Biotech is also being utilised to grow artificial meat in the laboratory. “Cultured meat” is produced by taking a cell, preferably a stem-cell, from an animal, introducing a sample into a bioreactor (a vat of culture medium) where the cells proliferate exponentially and can be harvested. The resulting meat cell mush can be formed into a plethora of unstructured items, from patties to sausages – with or without other ingredients added for texture. Adding an edible “scaffolding” enables the production of more realistic, textured meat.   However, as yet there remain many challenges in producing meat at scale and an attractive cost. There are also several ethical issues.

A similar technique is applied to lab-grown organs, notably livers. Initially used to research liver disease treatments, the technology is advancing towards the point where liver transplants might be possible. An advantage here is that if the stem-cell is taken from the patient themselves there is far less chance of the body rejecting the transplant. After decades of research, clinical trials of artificially made blood are getting underway, offering hope of a backup to human donors.

Biotechnology can also interact with the digital world. CRISPR screening combined with machine learning can identify anti-viral compounds that may prevent viral infection. The focus is now on treating coronaviruses, including COVID-19.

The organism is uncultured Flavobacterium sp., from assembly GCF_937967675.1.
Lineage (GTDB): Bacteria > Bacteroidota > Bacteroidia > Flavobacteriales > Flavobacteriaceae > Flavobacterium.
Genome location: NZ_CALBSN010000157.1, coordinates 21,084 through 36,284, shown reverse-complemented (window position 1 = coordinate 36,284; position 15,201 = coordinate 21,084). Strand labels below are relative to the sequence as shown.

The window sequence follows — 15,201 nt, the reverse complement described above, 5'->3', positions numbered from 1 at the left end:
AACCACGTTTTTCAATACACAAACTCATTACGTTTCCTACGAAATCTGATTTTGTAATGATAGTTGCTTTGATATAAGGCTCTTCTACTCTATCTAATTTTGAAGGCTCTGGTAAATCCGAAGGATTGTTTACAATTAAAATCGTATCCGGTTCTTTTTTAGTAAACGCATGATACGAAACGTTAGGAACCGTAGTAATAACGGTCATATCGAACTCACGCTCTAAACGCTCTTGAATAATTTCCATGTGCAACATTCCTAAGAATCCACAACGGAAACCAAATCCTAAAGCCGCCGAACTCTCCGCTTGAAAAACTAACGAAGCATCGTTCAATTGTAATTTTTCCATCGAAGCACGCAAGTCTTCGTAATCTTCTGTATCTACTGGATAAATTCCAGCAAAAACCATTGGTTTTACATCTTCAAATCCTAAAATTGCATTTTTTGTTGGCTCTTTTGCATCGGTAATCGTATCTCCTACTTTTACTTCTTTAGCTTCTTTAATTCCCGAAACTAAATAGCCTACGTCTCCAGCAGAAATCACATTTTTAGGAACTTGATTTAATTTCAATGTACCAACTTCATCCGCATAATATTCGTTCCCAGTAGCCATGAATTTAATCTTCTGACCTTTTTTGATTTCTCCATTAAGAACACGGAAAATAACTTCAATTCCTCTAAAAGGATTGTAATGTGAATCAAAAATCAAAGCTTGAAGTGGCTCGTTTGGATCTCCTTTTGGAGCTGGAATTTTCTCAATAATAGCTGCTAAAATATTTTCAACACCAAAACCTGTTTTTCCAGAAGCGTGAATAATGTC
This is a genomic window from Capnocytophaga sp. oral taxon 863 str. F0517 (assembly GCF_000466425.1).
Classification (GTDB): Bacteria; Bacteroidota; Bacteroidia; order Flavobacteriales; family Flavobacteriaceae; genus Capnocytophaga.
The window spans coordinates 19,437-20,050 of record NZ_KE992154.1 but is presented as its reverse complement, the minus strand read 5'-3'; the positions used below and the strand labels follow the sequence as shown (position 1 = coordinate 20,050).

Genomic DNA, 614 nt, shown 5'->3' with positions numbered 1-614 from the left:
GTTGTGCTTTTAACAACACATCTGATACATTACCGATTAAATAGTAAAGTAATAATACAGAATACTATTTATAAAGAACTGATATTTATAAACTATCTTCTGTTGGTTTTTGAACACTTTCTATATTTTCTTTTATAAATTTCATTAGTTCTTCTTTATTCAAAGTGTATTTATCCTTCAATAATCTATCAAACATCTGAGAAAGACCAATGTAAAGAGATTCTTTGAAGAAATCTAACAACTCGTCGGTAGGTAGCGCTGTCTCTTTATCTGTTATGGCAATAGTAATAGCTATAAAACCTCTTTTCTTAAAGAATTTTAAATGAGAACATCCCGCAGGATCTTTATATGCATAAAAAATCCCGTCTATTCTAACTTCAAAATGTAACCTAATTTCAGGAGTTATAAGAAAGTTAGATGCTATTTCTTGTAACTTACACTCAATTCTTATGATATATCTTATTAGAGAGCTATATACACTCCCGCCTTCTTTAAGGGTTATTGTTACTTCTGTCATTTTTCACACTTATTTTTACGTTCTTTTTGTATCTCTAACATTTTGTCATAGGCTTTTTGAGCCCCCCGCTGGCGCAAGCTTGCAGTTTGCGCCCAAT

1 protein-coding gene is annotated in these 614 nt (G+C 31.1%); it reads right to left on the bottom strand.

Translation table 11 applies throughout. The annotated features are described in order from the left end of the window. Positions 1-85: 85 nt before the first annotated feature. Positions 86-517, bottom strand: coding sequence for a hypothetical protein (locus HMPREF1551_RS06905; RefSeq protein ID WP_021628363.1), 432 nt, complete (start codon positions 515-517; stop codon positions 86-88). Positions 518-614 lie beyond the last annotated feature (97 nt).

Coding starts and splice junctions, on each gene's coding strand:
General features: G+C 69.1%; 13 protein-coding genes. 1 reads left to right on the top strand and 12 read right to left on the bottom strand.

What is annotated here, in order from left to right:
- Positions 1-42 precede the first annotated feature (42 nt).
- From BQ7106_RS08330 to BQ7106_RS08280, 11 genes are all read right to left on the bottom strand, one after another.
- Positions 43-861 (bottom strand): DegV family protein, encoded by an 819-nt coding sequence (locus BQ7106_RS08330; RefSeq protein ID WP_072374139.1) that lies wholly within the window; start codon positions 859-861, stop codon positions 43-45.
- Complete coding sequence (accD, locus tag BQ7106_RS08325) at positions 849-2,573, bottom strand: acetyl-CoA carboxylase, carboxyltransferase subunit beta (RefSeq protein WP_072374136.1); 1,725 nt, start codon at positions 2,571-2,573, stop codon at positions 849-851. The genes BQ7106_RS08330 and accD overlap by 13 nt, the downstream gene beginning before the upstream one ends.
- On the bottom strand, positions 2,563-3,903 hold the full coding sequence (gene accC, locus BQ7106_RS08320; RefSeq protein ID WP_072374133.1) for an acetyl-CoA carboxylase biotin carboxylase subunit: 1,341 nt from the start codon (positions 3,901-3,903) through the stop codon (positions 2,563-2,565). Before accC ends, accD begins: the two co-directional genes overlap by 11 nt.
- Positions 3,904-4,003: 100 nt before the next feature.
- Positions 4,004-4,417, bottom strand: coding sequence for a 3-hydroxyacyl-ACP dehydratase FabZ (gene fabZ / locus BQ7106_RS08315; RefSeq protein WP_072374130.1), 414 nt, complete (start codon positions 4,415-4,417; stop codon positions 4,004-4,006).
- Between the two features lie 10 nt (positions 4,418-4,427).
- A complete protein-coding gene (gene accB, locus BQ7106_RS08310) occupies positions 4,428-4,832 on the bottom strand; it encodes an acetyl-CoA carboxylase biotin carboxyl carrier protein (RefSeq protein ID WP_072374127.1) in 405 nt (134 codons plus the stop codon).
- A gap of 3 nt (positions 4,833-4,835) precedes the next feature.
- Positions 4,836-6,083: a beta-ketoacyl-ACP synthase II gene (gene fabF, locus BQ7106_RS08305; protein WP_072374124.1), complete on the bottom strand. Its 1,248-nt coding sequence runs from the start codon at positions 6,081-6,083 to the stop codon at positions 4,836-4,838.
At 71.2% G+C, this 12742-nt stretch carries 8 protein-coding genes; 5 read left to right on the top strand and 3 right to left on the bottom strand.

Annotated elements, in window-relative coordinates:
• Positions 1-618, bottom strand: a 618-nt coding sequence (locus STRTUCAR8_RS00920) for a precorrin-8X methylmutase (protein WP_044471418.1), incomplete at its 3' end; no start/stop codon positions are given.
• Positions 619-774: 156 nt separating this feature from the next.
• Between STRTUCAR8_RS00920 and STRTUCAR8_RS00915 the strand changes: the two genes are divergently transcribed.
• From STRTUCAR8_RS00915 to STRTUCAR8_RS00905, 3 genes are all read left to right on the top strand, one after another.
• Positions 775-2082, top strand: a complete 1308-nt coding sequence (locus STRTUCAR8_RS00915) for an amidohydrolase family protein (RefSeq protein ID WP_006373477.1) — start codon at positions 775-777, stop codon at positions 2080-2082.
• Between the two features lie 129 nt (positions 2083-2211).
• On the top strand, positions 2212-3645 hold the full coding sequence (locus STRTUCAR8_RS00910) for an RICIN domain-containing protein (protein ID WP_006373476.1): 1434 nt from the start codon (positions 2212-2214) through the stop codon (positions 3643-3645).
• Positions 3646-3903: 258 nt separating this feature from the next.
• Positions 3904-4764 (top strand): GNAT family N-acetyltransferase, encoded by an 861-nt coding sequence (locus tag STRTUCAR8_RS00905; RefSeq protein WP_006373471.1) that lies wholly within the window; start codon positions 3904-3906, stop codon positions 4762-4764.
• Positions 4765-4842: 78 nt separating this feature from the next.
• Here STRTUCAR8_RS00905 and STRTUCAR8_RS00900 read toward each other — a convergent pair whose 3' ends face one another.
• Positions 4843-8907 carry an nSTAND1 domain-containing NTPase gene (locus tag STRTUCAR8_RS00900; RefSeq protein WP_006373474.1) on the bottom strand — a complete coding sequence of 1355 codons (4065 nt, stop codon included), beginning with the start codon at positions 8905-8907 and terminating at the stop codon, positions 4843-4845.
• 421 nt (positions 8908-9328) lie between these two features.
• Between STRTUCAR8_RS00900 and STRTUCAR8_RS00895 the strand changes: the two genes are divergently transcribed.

Conversely, DNA is in effect an information storage mechanism – it can be sequenced (“read”) and synthesised (“written to”), and is resilient and long-lasting. Its great advantage though is its capacity. E.Coli has a storage density of about 1019 bits per cubic centimetre  – all the world’s current storage needs for a year could be met by a one-metre cube of DNA. Recent advances work at room temperature, making it much more feasible to develop DNA data management technologies that are viable in real-world scenarios.

Biotechnology may not have had the hype that AI has received, but it looks to be just as likely to reach a viable plateau of profitable applications. Like AI, there remain several ethical and public acceptance issues and serious risks to mitigate, which could delay its implementation, but which if tackled early enough should be possible to overcome.

Next week will be the last in our series of updated drivers of change – dealing with the changing social attitudes of different generations.

Written by Huw Williams, SAMI Principal

The views expressed are those of the author(s) and not necessarily of SAMI Consulting.

SAMI Consulting was founded in 1989 by Shell and St Andrews University. They have undertaken scenario planning projects for a wide range of UK and international organisations. Their core skill is providing the link between futures research and strategy.